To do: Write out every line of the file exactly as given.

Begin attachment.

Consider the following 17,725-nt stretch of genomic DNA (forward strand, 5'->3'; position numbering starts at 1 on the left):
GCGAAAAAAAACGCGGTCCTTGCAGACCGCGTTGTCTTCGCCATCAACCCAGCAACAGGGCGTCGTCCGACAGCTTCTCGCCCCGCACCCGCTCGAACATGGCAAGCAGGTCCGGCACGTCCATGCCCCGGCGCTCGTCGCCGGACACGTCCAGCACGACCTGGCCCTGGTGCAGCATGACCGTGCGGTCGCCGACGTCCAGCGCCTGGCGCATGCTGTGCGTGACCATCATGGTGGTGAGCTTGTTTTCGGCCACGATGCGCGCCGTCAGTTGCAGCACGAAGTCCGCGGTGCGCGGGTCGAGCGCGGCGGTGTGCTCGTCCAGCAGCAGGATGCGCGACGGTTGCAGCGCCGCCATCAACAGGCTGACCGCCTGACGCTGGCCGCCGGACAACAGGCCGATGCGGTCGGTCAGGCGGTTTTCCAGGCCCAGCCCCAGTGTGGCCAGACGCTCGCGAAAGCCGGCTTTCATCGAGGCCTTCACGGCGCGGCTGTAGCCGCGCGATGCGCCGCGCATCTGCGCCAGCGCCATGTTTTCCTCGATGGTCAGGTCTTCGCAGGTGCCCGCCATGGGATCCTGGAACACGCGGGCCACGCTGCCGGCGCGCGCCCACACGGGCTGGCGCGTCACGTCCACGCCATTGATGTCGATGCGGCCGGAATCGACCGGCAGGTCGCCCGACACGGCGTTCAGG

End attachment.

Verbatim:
Consider the following 17,725-nt stretch of genomic DNA (forward strand, 5'->3'; position numbering starts at 1 on the left):
GCGAAAAAAAACGCGGTCCTTGCAGACCGCGTTGTCTTCGCCATCAACCCAGCAACAGGGCGTCGTCCGACAGCTTCTCGCCCCGCACCCGCTCGAACATGGCAAGCAGGTCCGGCACGTCCATGCCCCGGCGCTCGTCGCCGGACACGTCCAGCACGACCTGGCCCTGGTGCAGCATGACCGTGCGGTCGCCGACGTCCAGCGCCTGGCGCATGCTGTGCGTGACCATCATGGTGGTGAGCTTGTTTTCGGCCACGATGCGCGCCGTCAGTTGCAGCACGAAGTCCGCGGTGCGCGGGTCGAGCGCGGCGGTGTGCTCGTCCAGCAGCAGGATGCGCGACGGTTGCAGCGCCGCCATCAACAGGCTGACCGCCTGACGCTGGCCGCCGGACAACAGGCCGATGCGGTCGGTCAGGCGGTTTTCCAGGCCCAGCCCCAGTGTGGCCAGACGCTCGCGAAAGCCGGCTTTCATCGAGGCCTTCACGGCGCGGCTGTAGCCGCGCGATGCGCCGCGCATCTGCGCCAGCGCCATGTTTTCCTCGATGGTCAGGTCTTCGCAGGTGCCCGCCATGGGATCCTGGAACACGCGGGCCACGCTGCCGGCGCGCGCCCACACGGGCTGGCGCGTCACGTCCACGCCATTGATGTCGATGCGGCCGGAATCGACCGGCAGGTCGCCCGACACGGCGTTCAGG